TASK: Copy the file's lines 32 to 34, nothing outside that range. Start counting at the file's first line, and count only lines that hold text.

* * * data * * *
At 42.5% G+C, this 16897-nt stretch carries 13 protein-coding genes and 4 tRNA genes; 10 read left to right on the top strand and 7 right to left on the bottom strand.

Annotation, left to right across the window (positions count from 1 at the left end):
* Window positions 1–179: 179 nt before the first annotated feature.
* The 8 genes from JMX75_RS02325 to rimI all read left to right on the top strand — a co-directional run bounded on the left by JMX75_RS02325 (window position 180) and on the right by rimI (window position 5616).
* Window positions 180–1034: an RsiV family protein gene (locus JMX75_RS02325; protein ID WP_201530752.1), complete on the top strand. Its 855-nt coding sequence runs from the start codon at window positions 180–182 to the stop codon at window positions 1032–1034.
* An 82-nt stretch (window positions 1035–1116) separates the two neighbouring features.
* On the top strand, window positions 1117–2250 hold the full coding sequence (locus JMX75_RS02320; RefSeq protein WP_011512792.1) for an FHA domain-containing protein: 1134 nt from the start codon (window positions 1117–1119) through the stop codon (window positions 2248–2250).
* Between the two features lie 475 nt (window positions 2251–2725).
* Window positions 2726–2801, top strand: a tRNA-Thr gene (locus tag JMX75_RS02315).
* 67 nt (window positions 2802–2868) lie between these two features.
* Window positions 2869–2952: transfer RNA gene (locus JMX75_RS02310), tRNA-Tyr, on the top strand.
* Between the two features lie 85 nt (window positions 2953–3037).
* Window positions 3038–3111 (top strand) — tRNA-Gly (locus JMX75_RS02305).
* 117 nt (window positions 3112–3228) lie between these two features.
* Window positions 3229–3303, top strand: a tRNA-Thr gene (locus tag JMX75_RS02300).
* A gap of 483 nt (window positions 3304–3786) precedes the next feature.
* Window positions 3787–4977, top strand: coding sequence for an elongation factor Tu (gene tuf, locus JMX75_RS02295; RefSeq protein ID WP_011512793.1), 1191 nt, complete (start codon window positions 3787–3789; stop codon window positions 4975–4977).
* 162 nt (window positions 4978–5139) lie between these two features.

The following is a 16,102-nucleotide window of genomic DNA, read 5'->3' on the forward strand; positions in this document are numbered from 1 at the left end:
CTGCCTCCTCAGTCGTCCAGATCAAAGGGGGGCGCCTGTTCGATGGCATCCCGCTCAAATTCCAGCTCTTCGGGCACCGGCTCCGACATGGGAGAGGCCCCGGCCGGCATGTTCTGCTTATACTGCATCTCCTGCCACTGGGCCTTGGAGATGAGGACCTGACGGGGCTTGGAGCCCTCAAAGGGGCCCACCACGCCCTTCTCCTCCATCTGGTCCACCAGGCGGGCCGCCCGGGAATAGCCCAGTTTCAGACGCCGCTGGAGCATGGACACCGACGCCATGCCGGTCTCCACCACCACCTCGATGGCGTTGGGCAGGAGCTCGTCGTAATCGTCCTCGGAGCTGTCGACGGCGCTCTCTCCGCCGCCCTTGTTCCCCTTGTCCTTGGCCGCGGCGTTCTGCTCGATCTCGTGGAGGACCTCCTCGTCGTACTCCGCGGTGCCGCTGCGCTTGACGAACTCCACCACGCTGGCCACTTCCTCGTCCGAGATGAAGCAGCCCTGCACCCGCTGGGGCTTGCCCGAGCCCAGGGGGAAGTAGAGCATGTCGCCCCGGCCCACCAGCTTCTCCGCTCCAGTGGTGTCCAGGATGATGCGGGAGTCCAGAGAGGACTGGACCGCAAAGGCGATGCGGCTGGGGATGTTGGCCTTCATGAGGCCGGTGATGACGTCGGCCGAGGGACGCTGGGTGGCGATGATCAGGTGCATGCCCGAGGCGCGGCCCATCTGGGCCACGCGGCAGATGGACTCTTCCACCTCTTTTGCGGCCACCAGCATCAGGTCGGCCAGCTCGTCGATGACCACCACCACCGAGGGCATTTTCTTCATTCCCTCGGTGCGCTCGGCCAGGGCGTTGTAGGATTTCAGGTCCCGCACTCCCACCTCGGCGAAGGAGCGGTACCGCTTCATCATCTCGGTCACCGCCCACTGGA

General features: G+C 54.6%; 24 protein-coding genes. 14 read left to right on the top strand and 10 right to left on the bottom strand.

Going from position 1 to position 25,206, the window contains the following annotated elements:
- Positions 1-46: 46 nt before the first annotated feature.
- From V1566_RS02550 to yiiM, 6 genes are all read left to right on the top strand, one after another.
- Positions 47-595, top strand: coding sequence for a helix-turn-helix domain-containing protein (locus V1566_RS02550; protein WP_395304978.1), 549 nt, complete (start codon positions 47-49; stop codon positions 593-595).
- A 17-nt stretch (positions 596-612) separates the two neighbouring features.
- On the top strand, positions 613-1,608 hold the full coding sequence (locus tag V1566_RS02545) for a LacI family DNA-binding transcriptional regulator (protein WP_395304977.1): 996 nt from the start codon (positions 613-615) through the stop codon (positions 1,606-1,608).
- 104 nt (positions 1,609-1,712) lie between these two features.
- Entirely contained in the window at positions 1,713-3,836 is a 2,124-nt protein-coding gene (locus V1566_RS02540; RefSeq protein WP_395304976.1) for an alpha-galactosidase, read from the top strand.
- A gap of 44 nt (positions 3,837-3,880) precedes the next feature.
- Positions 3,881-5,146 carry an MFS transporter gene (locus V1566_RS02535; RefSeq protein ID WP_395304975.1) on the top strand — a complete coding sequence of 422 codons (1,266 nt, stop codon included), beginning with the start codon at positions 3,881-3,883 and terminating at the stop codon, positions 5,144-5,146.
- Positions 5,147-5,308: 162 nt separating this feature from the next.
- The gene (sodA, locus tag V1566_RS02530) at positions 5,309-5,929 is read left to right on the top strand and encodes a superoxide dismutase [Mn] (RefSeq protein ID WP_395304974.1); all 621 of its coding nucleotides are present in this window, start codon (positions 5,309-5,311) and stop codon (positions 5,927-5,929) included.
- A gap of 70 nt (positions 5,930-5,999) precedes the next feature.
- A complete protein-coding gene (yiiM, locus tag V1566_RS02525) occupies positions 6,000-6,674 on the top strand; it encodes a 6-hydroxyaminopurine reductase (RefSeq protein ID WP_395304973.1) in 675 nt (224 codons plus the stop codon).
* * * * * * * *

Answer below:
- Positions 5,147-5,308: 162 nt separating this feature from the next.
- The gene (sodA, locus tag V1566_RS02530) at positions 5,309-5,929 is read left to right on the top strand and encodes a superoxide dismutase [Mn] (RefSeq protein ID WP_395304974.1); all 621 of its coding nucleotides are present in this window, start codon (positions 5,309-5,311) and stop codon (positions 5,927-5,929) included.
- A gap of 70 nt (positions 5,930-5,999) precedes the next feature.